The origin story of alt-blues duo Little Hurricane never gets old. In 2010, drummer Celeste “CC” Spina put out a musicians-only ad on Craigslist. Anthony “Tone” Catalano responded, and the two started making music and performing together.
Two LPs and one covers album later, the San Diego now-married duo releases its third album Same Sun Same Moon in a few days, which showcases a somewhat different flavor than what fans are used to. The album’s lead single “OTL” (short for “One True Love”) typifies that slight break in the band’s sound but not its soul.
CC answered some questions via email about the upcoming album and touring over the years.
The band has performed at a few South by Southwest festivals. How was [your fourth] SXSW [earlier] this year?
Every year gets progressively better for us. SXSW is the most logistically challenging festival to play, and in our early years [it] felt quite intimidating. Now, we feel like veterans. We know what to expect and how to navigate the system. It has become one of our favorite festivals to conquer.
How has touring for you two changed over the years? I know you were famous for touring around in a small van. Do you still use that van?
We’ve toured in all sorts of rigs—from an SUV with a trailer to an RV. For the past few years, we have been in a sprinter van, which has been great.
I read in an earlier interview that you learned to play the trumpet for a few songs on the album, which is quite an investment and time commitment. Why learn to play the instrument yourself? And how did the trumpet work its way into your sound?
It felt like the easiest way to get the exact sounds and melodies from what we had in our heads onto the recording. It was actually easier than explaining to someone else what we wanted. We did a few tours with the ska band The Specials, and ever since then, we have really wanted to incorporate brass instruments into our sound. [The trumpet] adds a depth and happiness that you can’t always get with just drums and [a] guitar.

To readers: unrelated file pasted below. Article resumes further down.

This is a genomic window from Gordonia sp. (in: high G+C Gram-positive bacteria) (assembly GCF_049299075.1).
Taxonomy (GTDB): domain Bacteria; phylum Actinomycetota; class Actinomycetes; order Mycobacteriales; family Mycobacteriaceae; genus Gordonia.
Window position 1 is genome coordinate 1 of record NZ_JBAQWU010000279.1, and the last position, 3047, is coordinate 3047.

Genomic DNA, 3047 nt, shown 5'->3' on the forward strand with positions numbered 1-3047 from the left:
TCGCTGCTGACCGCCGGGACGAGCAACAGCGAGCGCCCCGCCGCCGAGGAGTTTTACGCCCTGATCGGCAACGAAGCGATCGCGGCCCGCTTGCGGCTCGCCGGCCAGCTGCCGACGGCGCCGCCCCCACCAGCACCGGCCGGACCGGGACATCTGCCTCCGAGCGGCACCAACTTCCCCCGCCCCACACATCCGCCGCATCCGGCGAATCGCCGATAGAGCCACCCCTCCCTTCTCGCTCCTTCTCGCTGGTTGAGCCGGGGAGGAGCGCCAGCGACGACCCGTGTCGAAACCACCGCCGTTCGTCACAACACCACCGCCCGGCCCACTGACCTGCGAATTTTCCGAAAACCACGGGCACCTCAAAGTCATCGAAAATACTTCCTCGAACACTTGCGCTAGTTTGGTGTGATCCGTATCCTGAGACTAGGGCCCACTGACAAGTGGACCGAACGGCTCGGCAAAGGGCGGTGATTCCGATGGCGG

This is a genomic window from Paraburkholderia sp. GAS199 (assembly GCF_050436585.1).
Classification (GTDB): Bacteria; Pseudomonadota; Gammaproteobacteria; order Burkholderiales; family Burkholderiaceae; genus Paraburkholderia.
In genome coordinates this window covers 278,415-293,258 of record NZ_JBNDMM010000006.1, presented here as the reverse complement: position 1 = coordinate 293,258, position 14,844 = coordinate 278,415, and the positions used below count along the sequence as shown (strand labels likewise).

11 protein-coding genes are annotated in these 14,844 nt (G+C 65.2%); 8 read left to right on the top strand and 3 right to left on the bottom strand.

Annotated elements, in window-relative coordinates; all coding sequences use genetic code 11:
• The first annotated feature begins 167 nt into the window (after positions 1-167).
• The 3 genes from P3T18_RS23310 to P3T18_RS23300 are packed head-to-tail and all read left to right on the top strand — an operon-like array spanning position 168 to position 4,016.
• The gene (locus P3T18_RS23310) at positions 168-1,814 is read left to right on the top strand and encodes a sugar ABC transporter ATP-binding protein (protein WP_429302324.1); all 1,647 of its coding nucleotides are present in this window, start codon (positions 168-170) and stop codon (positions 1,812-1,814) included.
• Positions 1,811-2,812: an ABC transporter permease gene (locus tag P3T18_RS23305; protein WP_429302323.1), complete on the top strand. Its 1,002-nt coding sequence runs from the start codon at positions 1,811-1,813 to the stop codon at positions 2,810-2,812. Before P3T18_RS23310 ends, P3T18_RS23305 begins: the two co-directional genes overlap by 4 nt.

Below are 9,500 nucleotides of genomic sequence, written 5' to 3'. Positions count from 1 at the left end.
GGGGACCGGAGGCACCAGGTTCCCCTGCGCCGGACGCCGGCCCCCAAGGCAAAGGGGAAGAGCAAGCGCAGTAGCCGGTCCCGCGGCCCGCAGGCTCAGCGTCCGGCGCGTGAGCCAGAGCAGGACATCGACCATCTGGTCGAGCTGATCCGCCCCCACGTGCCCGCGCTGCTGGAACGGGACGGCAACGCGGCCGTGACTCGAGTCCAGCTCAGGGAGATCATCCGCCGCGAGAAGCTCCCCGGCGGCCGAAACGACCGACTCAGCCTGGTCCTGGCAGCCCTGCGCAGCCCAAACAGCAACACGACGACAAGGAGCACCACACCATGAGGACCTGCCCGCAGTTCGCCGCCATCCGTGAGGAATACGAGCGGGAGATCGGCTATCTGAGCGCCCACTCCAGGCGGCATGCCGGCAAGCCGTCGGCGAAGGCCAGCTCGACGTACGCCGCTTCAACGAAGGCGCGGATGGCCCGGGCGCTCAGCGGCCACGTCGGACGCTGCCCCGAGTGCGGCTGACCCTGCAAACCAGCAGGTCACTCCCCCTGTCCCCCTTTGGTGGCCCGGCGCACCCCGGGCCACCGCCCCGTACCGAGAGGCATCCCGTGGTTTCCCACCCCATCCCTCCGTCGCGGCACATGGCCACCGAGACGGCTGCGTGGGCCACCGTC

You started writing songs for this album three years ago. Is there ever any concern or fear that the time gap is too wide to reflect where you are now versus then when [the music is] finally released?
Not really because we’ll just keep writing. These songs represent a time and place for us, and it’s necessary to release the feelings behind them and be able to move forward. It’s like purging your emotional history and then having space to release more.
“OTL” is decidedly different from [your] previous songs. What went into the decision to put [it] on the album as opposed to perhaps releasing [the song] as a one-off single or part of an EP in order to test the waters so-to-speak with your “different” sound?
We don’t want to define ourselves with a genre or sound, or take our music too seriously. The actual recording on the album was the first time we played it; we were recording as we wrote it. People think [the beat is] a drum machine, but [I actually played] the drum beat live and we later looped it. We recorded the drums with one mic and used a vintage synth for the keyboard part.
It was fun to do something different, but we were just messing around in the studio. Whether people love it or hate it matters very little to us. It’s just a song amongst many. Perhaps releasing it as a one-off would make it seem more or less important than it is. It’s just another component in our musical history that adds a bit of dynamic to our catalog.